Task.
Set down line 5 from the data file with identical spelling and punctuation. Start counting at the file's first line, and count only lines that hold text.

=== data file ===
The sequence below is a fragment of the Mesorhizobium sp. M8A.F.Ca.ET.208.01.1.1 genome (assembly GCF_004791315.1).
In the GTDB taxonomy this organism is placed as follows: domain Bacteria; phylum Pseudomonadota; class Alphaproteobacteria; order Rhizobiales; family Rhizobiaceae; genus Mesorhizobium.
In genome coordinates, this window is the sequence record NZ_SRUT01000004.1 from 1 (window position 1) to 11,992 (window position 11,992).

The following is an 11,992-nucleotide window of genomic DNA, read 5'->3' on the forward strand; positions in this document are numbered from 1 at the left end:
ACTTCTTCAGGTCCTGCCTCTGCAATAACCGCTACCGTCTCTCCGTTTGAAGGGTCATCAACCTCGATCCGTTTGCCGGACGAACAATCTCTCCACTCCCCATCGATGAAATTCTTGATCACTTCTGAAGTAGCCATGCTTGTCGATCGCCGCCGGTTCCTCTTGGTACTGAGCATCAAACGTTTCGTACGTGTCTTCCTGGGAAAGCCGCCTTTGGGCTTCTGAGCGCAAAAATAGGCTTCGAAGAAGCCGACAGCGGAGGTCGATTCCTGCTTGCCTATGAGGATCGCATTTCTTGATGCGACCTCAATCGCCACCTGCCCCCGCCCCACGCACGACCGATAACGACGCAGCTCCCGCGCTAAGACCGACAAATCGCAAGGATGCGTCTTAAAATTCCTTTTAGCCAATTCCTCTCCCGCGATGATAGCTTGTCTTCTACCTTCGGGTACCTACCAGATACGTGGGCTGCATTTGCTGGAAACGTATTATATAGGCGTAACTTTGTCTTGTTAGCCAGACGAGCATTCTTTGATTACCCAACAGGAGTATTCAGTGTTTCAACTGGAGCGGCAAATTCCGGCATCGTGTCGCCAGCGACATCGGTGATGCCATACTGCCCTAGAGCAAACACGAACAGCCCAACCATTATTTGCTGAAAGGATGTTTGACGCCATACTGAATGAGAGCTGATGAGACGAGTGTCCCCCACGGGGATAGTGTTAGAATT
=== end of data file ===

ACTTCTTCAGGTCCTGCCTCTGCAATAACCGCTACCGTCTCTCCGTTTGAAGGGTCATCAACCTCGATCCGTTTGCCGGACGAACAATCTCTCCACTCCCCATCGATGAAATTCTTGATCACTTCTGAAGTAGCCATGCTTGTCGATCGCCGCCGGTTCCTCTTGGTACTGAGCATCAAACGTTTCGTACGTGTCTTCCTGGGAAAGCCGCCTTTGGGCTTCTGAGCGCAAAAATAGGCTTCGAAGAAGCCGACAGCGGAGGTCGATTCCTGCTTGCCTATGAGGATCGCATTTCTTGATGCGACCTCAATCGCCACCTGCCCCCGCCCCACGCACGACCGATAACGACGCAGCTCCCGCGCTAAGACCGACAAATCGCAAGGATGCGTCTTAAAATTCCTTTTAGCCAATTCCTCTCCCGCGATGATAGCTTGTCTTCTACCTTCGGGTACCTACCAGATACGTGGGCTGCATTTGCTGGAAACGTATTATATAGGCGTAACTTTGTCTTGTTAGCCAGACGAGCATTCTTTGATTACCCAACAGGAGTATTCAGTGTTTCAACTGGAGCGGCAAATTCCGGCATCGTGTCGCCAGCGACATCGGTGATGCCATACTGCCCTAGAGCAAACACGAACAGCCCAACCATTATTTGCTGAAAGGATGTTTGACGCCATACTGAATGAGAGCTGATGAGACGAGTGTCCCCCACGGGGATAGTGTTAGAATT